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JSP Output Question

 
Mike J. Beaty
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What happens that makes the following code not print "java" and "NO" 10 times?
<% for(int i=0;i<10;i++) %>
<%= "java" %>
<BR>
<%for(int i=0;i<10;i++) %>
YES

<BR>
<%for (int i=0;i<10;i++)%>
<%out.println("NO"); %>
That is what does the translator do to the 2 lines of scriptlets/expressions in a row?
Thanks,
 
Aaron Allston
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<% for(int i=0;i<10;i++) %>
<%= "java" %>
<BR>
<%for(int i=0;i<10;i++) %>
YES
<BR>
<%for (int i=0;i<10;i++)%>
<%out.println("NO"); %>
you will get (tomcat 4.1.24):-
java
YES YES YES YES YES YES YES YES YES YES
NO
if you want :-
javajavajavajavajavajavajavajavajavajava
YES YES YES YES YES YES YES YES YES YES
NO NO NO NO NO NO NO NO NO NO

you need to change your code!
<% for(int i=0;i<10;i++) %><%= "java" %>
<BR>
<%for(int i=0;i<10;i++) %>
YES
<BR>
<%for (int i=0;i<10;i++)%><%out.println("NO"); %>
 
Mike J. Beaty
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That makes sense but my question is what is put in the actual java code that produces this output. For example if you had:

This would print Maybe 10 times. So, what does the translator put between the for loop and the next expression/scriptlet:

Does it add in the brackets after the for loop if they are not typed?
thanks
 
Louise Haydu
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Here's how the jsp was translated using Tomcat 4.1
 
Ken Januski
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There was something about this in the Wrox certification book which unfortunately I don't have with me. I didn't really understand it then and it puzzled me in the same way it has Mike. At the time I just kept on reading and figured I'd come back to it at another time. I guess the time is now.
I wish I had time to test it right now but I don't. So I'm just going to add some questions. It looks to me like the translation puts in begin and end code brackets if you don't. But unless the next line is template text it puts those brackets on the same line as the iteration code. So we get:

if the next line is not template text.
But if the next line is template text then we get

and so we get the iteration results that we expect.
That's anyway the way it looks to me. If I had time I'd test the following:

I'm betting that in this instance we would get the intended iteration and java would print 10 times.
In any case it's an interesting question and I hope someone can clarify it.
Ken
 
Mike J. Beaty
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So it is the "\r" and "\n" that do it. What are the rules for the insertion of these charaters? Is the \r and \n put in after every line that ends with a carriage return?
 
Ken Januski
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I took a look at the reference to this in Professional SCWCD Certification (page. 189) and it says that:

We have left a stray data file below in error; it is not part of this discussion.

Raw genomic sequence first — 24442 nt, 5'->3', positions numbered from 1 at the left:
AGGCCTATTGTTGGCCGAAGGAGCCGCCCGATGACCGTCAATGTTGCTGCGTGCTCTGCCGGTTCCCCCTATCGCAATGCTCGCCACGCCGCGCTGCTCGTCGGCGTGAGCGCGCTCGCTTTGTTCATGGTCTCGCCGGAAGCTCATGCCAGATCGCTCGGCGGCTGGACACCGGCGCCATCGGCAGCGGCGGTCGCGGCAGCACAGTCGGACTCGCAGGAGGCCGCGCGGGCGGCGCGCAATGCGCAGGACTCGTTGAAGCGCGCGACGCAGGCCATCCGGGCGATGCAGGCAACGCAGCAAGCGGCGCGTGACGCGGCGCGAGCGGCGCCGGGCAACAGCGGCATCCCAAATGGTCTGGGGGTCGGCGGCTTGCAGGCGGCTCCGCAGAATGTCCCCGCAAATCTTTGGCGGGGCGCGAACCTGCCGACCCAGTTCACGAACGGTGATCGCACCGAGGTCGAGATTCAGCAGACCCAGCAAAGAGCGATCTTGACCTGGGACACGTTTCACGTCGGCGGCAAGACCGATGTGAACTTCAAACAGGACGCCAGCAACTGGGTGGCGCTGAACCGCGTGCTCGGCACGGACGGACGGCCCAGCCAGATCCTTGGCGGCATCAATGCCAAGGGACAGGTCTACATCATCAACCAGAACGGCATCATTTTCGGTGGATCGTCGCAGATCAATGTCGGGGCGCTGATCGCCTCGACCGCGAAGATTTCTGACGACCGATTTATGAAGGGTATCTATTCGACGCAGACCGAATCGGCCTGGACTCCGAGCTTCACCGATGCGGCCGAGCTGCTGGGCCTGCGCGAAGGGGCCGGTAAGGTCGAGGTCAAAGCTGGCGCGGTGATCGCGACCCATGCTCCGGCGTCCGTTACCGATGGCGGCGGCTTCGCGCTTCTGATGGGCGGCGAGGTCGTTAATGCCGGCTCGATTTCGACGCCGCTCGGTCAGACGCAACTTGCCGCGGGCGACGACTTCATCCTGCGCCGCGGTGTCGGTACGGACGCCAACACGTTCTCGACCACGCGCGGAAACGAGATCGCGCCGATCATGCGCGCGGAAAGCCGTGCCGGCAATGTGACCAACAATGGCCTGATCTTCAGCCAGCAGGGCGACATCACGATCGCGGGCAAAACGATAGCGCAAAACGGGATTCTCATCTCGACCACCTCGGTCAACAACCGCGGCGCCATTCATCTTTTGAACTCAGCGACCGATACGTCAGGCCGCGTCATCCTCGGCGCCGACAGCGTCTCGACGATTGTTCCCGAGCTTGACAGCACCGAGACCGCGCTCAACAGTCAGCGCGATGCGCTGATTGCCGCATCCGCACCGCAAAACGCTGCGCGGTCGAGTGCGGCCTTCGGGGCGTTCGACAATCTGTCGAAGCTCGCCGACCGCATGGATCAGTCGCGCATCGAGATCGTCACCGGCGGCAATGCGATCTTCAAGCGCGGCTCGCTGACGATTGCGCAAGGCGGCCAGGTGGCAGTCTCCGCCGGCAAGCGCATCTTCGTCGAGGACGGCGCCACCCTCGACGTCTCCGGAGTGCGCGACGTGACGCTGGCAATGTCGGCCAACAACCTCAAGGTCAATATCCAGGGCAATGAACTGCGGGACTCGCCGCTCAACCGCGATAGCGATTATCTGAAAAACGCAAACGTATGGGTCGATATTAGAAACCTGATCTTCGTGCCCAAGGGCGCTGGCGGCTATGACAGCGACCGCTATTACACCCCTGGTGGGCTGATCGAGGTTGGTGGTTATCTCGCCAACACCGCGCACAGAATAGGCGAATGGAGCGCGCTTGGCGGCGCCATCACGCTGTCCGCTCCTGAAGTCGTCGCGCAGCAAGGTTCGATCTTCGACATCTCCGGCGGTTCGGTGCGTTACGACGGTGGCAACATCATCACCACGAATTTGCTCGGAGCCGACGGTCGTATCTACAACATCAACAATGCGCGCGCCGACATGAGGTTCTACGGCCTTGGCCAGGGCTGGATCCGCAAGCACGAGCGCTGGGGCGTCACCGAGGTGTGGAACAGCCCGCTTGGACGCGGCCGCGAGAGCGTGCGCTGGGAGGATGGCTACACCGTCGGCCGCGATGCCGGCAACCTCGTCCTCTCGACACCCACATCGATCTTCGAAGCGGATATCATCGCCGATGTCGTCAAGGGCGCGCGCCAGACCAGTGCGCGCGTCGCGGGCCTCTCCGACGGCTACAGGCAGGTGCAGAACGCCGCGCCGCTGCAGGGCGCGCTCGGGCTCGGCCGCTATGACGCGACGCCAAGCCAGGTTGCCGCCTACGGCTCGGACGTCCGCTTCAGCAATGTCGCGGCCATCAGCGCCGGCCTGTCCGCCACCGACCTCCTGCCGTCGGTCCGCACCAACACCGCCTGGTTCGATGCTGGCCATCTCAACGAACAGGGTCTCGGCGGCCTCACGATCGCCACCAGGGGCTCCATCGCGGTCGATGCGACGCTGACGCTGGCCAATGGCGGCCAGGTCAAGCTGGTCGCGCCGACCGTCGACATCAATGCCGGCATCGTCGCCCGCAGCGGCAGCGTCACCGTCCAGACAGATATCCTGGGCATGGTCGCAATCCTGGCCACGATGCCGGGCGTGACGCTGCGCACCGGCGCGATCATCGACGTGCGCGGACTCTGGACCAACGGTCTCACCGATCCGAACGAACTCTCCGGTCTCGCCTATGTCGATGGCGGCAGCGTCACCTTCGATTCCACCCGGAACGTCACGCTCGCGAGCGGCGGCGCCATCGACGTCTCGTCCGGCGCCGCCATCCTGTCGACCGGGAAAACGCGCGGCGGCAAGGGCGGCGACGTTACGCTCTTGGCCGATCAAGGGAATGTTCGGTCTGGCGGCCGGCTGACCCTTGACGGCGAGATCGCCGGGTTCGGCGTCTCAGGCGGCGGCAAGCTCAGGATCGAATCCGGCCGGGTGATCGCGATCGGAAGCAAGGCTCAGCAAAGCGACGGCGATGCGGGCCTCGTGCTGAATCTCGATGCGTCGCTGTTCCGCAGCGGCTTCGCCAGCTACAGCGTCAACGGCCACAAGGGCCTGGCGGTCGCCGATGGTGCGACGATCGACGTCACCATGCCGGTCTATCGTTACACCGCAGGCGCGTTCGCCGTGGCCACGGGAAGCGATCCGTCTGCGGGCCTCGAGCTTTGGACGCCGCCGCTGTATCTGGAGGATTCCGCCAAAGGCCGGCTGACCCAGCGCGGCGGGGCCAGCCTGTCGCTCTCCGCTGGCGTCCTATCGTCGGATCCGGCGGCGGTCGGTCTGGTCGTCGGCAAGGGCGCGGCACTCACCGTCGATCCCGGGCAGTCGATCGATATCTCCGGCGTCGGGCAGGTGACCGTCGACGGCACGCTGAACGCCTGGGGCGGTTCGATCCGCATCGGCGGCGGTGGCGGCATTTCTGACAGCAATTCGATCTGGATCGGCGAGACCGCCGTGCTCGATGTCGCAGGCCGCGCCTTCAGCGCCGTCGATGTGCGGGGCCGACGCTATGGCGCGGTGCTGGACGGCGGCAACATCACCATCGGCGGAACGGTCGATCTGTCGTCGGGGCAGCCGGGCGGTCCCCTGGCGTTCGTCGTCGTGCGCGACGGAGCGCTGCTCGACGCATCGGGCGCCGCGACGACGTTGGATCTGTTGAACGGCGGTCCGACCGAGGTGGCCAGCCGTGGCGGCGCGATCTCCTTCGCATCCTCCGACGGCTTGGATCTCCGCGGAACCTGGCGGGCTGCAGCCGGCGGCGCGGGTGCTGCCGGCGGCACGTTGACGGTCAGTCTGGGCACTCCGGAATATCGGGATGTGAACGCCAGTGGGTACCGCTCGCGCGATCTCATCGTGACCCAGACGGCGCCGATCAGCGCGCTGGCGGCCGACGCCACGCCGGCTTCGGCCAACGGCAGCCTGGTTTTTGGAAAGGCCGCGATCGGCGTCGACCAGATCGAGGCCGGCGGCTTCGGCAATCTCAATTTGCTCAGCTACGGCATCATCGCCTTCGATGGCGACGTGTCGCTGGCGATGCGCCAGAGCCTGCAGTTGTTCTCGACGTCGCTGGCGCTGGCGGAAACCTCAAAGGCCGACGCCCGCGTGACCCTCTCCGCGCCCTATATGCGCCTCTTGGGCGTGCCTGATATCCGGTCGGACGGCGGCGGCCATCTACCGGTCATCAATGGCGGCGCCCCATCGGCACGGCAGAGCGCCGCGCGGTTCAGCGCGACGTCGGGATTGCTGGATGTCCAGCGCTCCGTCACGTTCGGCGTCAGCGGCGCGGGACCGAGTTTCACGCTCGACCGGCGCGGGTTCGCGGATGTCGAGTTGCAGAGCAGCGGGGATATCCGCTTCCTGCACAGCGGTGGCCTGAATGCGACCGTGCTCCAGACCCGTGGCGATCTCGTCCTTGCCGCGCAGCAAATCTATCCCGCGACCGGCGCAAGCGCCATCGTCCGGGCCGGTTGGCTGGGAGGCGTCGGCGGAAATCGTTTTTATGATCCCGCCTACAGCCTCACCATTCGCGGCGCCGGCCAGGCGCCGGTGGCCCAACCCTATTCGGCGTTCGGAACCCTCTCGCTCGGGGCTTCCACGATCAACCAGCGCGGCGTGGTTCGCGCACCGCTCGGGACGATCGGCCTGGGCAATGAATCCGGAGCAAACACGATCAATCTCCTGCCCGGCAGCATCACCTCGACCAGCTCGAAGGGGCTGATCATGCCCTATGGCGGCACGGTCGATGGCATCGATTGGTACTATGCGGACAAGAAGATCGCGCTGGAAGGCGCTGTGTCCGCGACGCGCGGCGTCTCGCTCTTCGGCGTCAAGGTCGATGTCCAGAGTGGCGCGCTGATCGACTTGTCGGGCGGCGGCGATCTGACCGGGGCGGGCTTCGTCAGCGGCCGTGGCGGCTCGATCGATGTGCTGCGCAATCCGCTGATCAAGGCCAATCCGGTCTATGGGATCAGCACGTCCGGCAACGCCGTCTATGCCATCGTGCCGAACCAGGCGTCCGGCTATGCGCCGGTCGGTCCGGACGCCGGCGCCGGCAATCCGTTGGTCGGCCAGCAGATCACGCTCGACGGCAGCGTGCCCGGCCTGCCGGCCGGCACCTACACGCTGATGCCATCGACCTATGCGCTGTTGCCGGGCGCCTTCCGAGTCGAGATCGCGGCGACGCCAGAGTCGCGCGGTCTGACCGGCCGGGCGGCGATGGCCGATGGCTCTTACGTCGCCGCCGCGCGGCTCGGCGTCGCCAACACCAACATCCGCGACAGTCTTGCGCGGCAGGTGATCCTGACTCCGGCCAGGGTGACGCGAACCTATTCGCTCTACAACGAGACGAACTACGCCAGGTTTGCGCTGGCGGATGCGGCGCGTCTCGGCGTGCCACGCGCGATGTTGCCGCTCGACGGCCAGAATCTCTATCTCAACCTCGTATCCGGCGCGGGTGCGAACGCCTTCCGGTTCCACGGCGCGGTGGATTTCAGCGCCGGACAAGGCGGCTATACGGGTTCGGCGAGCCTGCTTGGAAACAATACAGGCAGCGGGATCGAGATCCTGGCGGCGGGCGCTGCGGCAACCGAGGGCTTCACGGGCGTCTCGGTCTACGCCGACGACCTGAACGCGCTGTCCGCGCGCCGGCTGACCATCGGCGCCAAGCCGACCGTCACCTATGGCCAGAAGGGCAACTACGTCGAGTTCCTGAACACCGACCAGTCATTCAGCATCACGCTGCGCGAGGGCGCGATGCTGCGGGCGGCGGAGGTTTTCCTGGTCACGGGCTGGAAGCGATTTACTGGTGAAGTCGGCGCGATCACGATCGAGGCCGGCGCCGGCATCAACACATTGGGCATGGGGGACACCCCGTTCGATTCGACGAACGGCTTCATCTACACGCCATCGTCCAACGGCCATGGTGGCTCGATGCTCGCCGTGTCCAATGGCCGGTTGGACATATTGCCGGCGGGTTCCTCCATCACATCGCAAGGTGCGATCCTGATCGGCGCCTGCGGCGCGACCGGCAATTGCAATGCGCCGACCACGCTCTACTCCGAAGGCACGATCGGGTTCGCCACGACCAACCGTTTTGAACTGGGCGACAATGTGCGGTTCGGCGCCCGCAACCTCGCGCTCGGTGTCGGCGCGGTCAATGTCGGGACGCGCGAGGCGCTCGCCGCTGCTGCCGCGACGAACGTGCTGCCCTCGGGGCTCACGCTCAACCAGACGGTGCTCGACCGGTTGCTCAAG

"An important point to remember with scriptlet code is that all whitespace is preserved in page implementation class by the JSP engine. Although this sounds relatively harmless let's consider a simple if/else scriptlet bock that will cause a fatal compilation error.."
In the example that follows a "out.write("\r\n") is inserted when the else clause is not on the same line as the closing bracket of the if clause. I guess the compilation error is that there is now an else clause unconnected to an if clause This isn't the same as your example but it looks to me as though they're saying that you have to be careful about white space in scriptlet blocks because it can be interpreted as "\r\n".
The book also refers to the keeping all scriplet code in condensed format per the Sun Java coding standards.
Well, I'm sad to say that's just about as puzzling on second read as it was on first read. And I could find no reference to it in the Deshmukh book. So unless anyone can enlighten us it looks to me like what I said yesterday was correct, though I've not seen that anywhere in writing and have come to that perhaps erroneous conclusion just by looking at the results produced by the code.
I'm quite unsatisfied with my answer but I really don't know what more to say. Hopefully someone else can clarify this.
Ken
 
Louise Haydu
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The only thing that I can come up with is the following quote:
Be sure to use the braces characters, {}, to enclose if, while, and for statements even if the scope contains a single statement. You can enclose the entire statement with a single scriptlet tag. However, if you use multiple scriptlet tags with the statement, be sure to place the opening brace character, {, in the same statement as the if, while, or for keyword.

Based on this quote, I'm assuming that if an opening brace is not on the same script as the if statement that the translator creates a blank line as the body of the statement.
 
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